Wello Oy, based in Finland, has signed a contract with Chinese conglomerate CIMC Offshore Engineering Institute (CIMC OEI) to begin “a joint research phase for defining an optimized Penguin Wave Energy Converter (WEC) design for Chinese waters.”
CIMC OEI is located in Yanti, Shandong province, China. Yanti is bordered by the Bohai Sea and the Yellow Sea, and is directly west, across the Yellow Sea, from North and South Korea. CIMC OEI is a subsidiary of CIMC Group, an international corporation that provides offshore equipment and contract services to clients.
According to the announcement made earlier this month, following the research phase defined in the contract, Wello is to establish a demonstration site in China.
Neither the amount of the contract nor its duration were immediately released. But presumably, the implication is that if the optimization and demonstration test site phases produce satisfactory results, Wello could likely deploy marine energy projects around China.
“The most important part of the contract and the cooperation,” Wello said, “are finally the continuation projects. Wello and CIMC OEI aim for projects around China to fulfil the constantly growing (renewable) energy need in the country while simultaneously pursuing a transition away from use of coal and imported fossil fuels.”
According to data from the U.S. Energy Information Administration, in 2014, China was the largest coal consumer, accounting for 49% of the world’s total coal. The next largest, the U.S., consumed 11% of the world’s total. China’s coal consumption increased by more than 2.3 billion tons between 2003 and 2013, accounting for 83% of the global increase in coal consumption.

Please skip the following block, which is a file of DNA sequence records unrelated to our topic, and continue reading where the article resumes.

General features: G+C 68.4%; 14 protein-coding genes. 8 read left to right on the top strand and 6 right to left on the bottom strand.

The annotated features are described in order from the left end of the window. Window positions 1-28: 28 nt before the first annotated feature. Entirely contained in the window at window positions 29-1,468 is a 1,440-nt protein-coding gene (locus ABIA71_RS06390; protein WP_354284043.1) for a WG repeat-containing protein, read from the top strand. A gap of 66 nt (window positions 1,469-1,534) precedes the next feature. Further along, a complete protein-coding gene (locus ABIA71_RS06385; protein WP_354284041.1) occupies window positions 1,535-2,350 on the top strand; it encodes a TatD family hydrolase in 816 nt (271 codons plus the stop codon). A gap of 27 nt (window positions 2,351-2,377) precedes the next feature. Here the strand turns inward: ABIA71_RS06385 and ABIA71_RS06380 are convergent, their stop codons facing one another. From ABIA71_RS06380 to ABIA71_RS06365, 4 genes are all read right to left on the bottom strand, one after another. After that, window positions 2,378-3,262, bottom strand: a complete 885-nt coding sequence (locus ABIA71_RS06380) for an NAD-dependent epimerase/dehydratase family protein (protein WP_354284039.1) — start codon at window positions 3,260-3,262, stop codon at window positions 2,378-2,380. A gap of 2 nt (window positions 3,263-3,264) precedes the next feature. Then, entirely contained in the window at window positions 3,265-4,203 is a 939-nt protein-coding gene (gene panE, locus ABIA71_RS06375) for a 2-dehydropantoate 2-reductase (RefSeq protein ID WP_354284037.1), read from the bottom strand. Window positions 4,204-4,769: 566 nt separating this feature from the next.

Wello is active in other parts of the world developing and deploying Penguin WECs.
In January, HydroWorld.com reported Wello announced it will provide a 10 MW marine and hydrokinetic energy park at Nusa Penida Island in Bali, Indonesia.
While Wello has not announced a start date for deploying its units in Indonesia, the company did say delivery will take place after the permitting process is finalized, which it estimates will occur in the end of 2018.
In March 2017, Wello successfully installed its Penguin WEC at the European Marine Energy Center’s grid-connected test site at Billia Croo, off the west coast of Orkney, Scotland.
In 2015, Finnish utility Fortum received a US$19.12 million grant from the European Commission’s Horizon 2020 program for a five-year wave energy research and development initiative.
The project, called “Clean Energy from Ocean Waves,” is coordinated by Fortum to further refine the Penguin WEC in grid-connected ocean conditions.